Montessori Baby

The author, trained as a Montessori primary teacher (AMI), documents and analyzes her efforts to raise a "Montessori" baby.

Thursday, December 14, 2006

Developing Language

One of the events in the first Children's Houses that most fascinated the world was the spontaneous "explosion" into writing and reading. In one of her later books, Montessori talks about the professionals from the field of education who came to visit her and evaluate her method. She goes on to say that when she told them that it had occured almost unintentionally - Montessori had simply created cut-out letters and directed the teacher to tell a child what it was if he showed an interest - they thought she was making fun of them.

But thinking about it, it makes perfect sense. Written words are everwhere, and from the time a child is small, he must recognize their importance in the world around him. Just as he longs to touch and figure out all the things that are important to us - cooking implements, the remote control, the telephone - so too must he long to decipher these written symbols we seem so fond of. In fact, the motivation here must be even more intense because of the sensitive period for language.

Today, Montessori teachers typically use sandpaper letters to create the link between phonemes and their symbolic representations. Once he has a sufficient number of symbols (letters and phonograms) down, the child can begin writing. The part that I love is that the child is allowed to discover that he can also use this knowledge to read - the teacher never mentions reading until the child has spontaneously discovered that he can use symbols to blend sounds and read words.

All of this was floating around in my head when Alex started babbling. Certain sounds seemed to delight him, and perhaps I am jumping the gun, but I was eager to find a way to concretely satisfy this interest. While I was at a craft store one day I saw that they had wooden letters. I picked out his favorites - "B" "S" and "M" - and tucked them in a basket in his room. Now, when he takes a letter out, I say the sound for him and trace the letter with my finger. In addition to hearing the sounds he loves, he's also getting a concrete experience with its symbolic representation.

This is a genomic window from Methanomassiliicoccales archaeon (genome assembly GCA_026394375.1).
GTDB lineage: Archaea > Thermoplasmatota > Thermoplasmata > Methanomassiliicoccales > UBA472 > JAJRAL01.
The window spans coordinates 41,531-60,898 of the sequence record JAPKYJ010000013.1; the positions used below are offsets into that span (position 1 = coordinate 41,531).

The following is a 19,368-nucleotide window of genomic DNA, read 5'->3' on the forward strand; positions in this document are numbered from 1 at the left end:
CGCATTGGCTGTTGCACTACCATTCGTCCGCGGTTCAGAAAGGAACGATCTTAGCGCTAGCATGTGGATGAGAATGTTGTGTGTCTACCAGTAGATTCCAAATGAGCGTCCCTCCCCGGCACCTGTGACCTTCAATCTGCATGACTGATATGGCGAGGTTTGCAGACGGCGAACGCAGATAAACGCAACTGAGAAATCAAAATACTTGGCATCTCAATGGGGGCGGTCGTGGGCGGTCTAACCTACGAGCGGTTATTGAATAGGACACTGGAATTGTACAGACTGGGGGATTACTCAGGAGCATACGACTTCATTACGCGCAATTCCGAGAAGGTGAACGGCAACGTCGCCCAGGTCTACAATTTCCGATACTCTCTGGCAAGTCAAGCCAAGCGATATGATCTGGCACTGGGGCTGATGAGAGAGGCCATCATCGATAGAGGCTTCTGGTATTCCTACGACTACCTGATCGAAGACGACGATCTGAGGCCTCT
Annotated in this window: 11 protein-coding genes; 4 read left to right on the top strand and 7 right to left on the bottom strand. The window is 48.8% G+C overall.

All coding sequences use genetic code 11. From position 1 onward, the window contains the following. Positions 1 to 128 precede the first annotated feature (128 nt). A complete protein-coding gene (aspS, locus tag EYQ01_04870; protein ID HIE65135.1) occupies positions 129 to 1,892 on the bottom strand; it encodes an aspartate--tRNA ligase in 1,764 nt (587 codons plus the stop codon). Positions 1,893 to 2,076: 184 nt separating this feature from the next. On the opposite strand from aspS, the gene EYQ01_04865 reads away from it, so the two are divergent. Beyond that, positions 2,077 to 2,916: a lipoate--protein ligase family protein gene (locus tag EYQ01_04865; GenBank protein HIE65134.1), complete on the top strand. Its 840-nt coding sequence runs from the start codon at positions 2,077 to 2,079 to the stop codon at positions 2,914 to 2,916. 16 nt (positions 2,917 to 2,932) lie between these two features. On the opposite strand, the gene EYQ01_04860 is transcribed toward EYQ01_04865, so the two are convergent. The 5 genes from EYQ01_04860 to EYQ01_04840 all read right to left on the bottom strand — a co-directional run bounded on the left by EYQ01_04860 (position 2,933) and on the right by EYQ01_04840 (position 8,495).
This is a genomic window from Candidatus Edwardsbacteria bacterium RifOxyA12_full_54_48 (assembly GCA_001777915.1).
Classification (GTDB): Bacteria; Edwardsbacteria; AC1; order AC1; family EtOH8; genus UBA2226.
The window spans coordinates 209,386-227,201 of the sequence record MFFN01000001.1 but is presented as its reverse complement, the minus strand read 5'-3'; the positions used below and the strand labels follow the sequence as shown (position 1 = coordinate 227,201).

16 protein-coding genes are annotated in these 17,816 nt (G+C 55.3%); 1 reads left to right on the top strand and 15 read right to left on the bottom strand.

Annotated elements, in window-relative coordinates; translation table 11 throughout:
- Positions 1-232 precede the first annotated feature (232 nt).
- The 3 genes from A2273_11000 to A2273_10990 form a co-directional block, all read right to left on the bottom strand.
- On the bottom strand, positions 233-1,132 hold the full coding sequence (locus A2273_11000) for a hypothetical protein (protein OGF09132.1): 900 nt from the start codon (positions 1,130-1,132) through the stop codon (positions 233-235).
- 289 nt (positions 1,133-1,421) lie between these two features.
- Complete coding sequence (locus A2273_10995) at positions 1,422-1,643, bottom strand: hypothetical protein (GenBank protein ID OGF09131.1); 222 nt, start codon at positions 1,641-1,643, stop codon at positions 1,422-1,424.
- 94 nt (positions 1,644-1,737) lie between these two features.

The more I have been thinking about this idea of giving letters to very young children, the more it makes sense to me. At a time when they are just beginning to learn that all objects have names, why not give them the ones they can actually say? Plus, Alex can also now engage me in a sort of sound game by pulling letters out of his basket. I heard a recent study on NPR that said that children at this age (around 1 year) spend a great deal of time polishing their ability to create sounds by listening to a sound, attempting to recreating it, evaluating their recreation, listening again...and so on. This reinforced for me how vital it is for children to hear words and sounds often at this stage.

I'll definitely post again as our foray into early letter introduction continues. I'm excited to see how Alex will respond to these letters as he comes to understand the link between language and objects (we're definitely getting there - he already signs the word "light" and has a pretty accurate abstract concept of what a light is) and as he encounters text more and more frequently.


At 2:24 PM, Anonymous Anonymous said...

What a great idea...I have a set of sanpaper letters at home, no reason why I can't start naming a few now! M loves, of course, M, but also B, and C (cracker and cooie, you know).

Happy sound lessons!

At 7:43 PM, Anonymous Anonymous said...

Hi, I am a Montessori Student, also a mom of a 23mo son. Love your blog.. Keep sharing!

At 3:39 AM, Blogger Celine said...

How old do you start introducing your child the sandpaper letter?

At 9:15 AM, Blogger Montessori Mom said...

Hi Celine,

In a Montessori 3-6 classroom, one would typically introduce sandpaper letters very early on (age 2.5-3). I probably won't purchase sandpaper letters for home (expense and size), but will instead work with the large wooden letters I bought at a nearby craft store and fridge magnets. We can still do many of the same activities with these - associating the sound and shape, tracing, giving three period lessons - so I think they will serve at least as a bridge (or perhaps even a replacement) for what Alex will eventually (?) get in a Montessori classroom. The only trouble I foresee is phonograms (pairs of letters that make a new sound)...hmmmm. I'll have to think more on this. It's a ways off, though, so I've got some time.


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